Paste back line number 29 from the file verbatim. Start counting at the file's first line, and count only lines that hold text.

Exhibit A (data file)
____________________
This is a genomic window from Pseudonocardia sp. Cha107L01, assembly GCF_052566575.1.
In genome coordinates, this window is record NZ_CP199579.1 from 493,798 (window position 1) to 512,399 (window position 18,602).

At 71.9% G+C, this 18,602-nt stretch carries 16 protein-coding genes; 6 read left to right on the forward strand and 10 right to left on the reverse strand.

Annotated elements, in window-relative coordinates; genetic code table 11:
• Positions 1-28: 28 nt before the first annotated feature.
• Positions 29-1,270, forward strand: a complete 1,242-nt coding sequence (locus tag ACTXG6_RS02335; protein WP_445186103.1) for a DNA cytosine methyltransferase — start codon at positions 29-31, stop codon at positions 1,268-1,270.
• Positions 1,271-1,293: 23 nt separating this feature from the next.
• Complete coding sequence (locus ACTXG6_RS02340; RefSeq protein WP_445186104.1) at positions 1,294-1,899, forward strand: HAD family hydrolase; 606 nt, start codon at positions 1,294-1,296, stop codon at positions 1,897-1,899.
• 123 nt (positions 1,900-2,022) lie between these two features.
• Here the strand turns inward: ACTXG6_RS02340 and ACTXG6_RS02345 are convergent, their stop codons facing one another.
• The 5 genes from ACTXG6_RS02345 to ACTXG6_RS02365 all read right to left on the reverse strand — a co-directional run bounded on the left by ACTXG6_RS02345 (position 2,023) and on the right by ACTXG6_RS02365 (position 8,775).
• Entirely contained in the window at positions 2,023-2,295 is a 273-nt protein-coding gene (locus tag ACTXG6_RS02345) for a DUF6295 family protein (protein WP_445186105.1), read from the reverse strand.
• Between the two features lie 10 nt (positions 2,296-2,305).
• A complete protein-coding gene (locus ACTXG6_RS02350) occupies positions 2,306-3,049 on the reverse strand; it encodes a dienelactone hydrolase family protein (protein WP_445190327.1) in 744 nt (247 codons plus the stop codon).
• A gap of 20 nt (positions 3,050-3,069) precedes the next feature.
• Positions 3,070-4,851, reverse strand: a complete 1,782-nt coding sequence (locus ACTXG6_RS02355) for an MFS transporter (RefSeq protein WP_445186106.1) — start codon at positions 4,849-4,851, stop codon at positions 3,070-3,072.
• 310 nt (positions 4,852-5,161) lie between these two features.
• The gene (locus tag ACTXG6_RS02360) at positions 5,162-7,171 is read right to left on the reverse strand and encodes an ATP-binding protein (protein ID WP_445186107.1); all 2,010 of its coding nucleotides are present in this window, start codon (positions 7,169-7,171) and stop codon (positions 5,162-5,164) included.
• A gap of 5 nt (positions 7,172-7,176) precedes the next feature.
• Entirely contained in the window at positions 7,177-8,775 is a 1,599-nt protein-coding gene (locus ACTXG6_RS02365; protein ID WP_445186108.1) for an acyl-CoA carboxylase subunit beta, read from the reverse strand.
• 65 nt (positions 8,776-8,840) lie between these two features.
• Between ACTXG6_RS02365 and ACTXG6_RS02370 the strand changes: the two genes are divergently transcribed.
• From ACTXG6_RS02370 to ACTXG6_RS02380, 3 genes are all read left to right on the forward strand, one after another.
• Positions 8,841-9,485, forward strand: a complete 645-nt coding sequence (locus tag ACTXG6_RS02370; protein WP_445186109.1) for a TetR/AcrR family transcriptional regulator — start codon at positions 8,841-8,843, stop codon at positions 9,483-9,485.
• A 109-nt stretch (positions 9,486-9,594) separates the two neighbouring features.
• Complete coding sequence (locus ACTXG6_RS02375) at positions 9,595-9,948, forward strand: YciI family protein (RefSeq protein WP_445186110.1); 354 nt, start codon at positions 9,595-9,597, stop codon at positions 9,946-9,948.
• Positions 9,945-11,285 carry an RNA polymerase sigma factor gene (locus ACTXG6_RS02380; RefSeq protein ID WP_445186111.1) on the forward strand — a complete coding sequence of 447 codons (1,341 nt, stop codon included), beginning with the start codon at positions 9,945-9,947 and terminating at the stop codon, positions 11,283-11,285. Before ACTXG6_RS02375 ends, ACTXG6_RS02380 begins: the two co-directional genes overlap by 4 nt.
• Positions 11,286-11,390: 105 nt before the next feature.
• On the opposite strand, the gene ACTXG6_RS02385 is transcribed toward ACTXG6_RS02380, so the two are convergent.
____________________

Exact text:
• On the opposite strand, the gene ACTXG6_RS02385 is transcribed toward ACTXG6_RS02380, so the two are convergent.